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Fitzpatrick's dreams dashed by fiery Pole

http://www.telegraph.co.uk/sport/main.jhtml?
xml=/sport/2007/07/08/stfitz108.xml

Wimbledon junior Anna Fitzpatrick's dream of representing the home
nation in today's girls' singles final was destroyed yesterday by
Polish rival Urszula Radwanska, who got the better of the Yorkshire
teenager 7-6, 6-3 in a keenly fought semi-final.

The depressing performances of British women in the main draw - only
Katie O'Brien, another product of the White Rose county, won a first-
round match - has led to widespread criticism about how home-grown
talent is unearthed and nurtured. Fitzpatrick's exploits over the
last few days will bring welcome relief to the game's administrators,
who have pledged to reward her with greater funding.

She played down the 'flying the flag' cliche. "I'm an individual,"
she said after her narrow failure on Court 18. "It's great for my
country, obviously, but for me it's all personal and individual."

Sheffield-born Fitzpatrick, ranked 15 in Britain and 489 in the
world, has been training this year at the Monte Carlo tennis academy
under her coach David Sammell and fitness trainer Jez Green, and her
daily jottings about her first Wimbledon have been published on the
BBC website.

She has enjoyed the experience. "It has been a good tournament for
me, especially because it is my last as a junior," she said. "I am
pleased with my performances in every match, although I am obviously
disappointed about losing today."

The slim blonde girl, who has been given many nicknames by her three
elder brothers - 'Fat Bloke' being the most outrageously
inappropriate of them - did not set herself a target here. She just
wanted to impose her style on the court and not waste her big
opportunity.

"I knew my game could hurt a lot of players and these are the best
juniors in the world," she reflected. "I play my best tennis when I'm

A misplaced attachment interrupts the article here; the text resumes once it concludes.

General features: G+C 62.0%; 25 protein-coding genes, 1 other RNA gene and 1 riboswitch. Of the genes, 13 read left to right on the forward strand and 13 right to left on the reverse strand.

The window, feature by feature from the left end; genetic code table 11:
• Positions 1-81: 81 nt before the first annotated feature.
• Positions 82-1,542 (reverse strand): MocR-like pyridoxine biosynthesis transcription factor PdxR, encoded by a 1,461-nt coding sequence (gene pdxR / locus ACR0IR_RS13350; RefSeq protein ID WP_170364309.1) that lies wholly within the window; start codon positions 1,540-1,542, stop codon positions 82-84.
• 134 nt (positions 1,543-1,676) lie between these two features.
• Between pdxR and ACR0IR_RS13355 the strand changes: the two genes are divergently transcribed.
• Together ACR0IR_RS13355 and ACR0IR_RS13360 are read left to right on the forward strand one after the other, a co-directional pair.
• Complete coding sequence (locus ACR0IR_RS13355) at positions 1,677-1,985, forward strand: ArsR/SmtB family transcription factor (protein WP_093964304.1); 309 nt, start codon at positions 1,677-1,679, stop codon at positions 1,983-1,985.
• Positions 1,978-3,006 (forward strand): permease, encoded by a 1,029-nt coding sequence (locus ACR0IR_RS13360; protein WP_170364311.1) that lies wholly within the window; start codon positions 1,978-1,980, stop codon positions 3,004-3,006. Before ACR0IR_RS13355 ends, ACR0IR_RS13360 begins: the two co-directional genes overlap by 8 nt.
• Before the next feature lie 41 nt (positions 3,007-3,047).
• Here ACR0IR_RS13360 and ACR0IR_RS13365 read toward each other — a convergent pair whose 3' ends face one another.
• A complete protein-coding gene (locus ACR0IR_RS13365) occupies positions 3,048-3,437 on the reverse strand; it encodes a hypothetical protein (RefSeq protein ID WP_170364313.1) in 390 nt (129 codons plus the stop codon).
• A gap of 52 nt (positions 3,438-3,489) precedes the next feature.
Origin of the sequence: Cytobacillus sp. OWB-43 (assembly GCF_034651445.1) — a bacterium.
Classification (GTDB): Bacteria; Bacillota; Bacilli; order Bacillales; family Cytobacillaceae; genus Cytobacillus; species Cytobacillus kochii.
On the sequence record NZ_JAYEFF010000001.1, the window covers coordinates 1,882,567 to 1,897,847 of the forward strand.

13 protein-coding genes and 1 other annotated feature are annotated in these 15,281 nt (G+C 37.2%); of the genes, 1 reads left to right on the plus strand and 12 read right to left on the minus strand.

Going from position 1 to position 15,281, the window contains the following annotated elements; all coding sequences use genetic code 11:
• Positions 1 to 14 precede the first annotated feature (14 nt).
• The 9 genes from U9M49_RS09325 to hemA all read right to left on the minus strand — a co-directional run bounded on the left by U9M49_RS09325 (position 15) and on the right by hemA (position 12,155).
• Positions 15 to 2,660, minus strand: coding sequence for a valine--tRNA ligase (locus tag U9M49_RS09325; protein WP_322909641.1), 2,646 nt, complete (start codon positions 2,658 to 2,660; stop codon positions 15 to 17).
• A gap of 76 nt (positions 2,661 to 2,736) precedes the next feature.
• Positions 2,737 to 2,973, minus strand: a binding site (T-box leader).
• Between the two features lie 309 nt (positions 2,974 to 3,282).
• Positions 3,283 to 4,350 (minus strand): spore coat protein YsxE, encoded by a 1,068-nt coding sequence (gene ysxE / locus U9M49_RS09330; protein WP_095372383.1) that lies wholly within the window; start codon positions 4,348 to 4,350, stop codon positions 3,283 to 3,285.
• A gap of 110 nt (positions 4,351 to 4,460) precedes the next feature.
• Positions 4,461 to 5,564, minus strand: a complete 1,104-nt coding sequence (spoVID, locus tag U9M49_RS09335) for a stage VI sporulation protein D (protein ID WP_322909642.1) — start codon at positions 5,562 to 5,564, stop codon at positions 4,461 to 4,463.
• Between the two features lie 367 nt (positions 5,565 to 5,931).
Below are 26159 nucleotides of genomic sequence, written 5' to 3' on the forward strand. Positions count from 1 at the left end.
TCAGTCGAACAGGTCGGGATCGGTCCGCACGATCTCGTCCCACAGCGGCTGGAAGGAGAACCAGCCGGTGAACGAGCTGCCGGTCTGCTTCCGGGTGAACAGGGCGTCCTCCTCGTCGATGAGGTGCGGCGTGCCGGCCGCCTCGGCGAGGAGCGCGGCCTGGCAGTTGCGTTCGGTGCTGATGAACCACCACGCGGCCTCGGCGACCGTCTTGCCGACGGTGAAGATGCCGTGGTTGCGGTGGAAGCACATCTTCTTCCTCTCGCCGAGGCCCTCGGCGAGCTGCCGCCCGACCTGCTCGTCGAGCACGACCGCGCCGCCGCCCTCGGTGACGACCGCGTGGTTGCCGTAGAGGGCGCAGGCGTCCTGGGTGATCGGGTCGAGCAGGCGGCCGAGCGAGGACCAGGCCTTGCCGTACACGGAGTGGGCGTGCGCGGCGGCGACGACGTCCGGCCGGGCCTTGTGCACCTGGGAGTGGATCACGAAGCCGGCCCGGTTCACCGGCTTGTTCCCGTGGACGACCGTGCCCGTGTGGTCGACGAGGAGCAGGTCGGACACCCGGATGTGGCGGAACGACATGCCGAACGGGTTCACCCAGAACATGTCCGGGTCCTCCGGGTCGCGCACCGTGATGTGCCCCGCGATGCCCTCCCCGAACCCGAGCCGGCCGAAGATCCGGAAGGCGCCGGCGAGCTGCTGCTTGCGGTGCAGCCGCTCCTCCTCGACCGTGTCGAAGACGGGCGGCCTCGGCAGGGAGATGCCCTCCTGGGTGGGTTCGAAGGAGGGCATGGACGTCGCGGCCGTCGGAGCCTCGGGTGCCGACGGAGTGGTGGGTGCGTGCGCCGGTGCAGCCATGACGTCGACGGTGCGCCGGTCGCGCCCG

aggressive from the back of the court and that strategy worked for me
this week."

Two impressive wins on Friday put Fitzpatrick in good heart for her
meeting with the sixth-seeded Pole, who had eliminated the top-ranked
Russian, Anastasia Pavlyuchenkova, in her quarter-final. But she got
off to a sloppy start in the first set and a sluggish start in the
second and that ultimately proved her undoing.

She presented her opponent with the first game by double-faulting on
break point; she squandered break points of her own in the next; she
then lost the third game from 40-0 yet still managed to fight back to
earn a tie-break, only for the fiery-tempered Radwanska to win it
comfortably 7-3.

Fitzpatrick then required lengthy treatment to a shoulder injury
between sets. She had fallen heavily on it in her second-round match
and initially thought it was dislocated.

After the three minutes of permitted courtside attention, she
resumed, only to drop her opening serve again. A swift break back was
devalued when she let hers slip again in the fourth game and from
there, the Polish youngster held on to claim a final meeting with
American Madison Brengle.

For Fitzpatrick, it is the tough world of senior tennis from now on,
starting with a tournament in Felixstowe next week and then three
events in Canada, two in Russia and a longer stint in the United
States.

She was no shrinking violet when asked about her ultimate
ambition. "To be a Grand Slam champion." She also mentioned making
Britain's Federation Cup team as a more realistic objective.
Wimbledon watchers, tired of seeing the female side of the home
challenge wilt in the first two rounds, will settle for seeing her
make the second week in the main draw if she returns next year.

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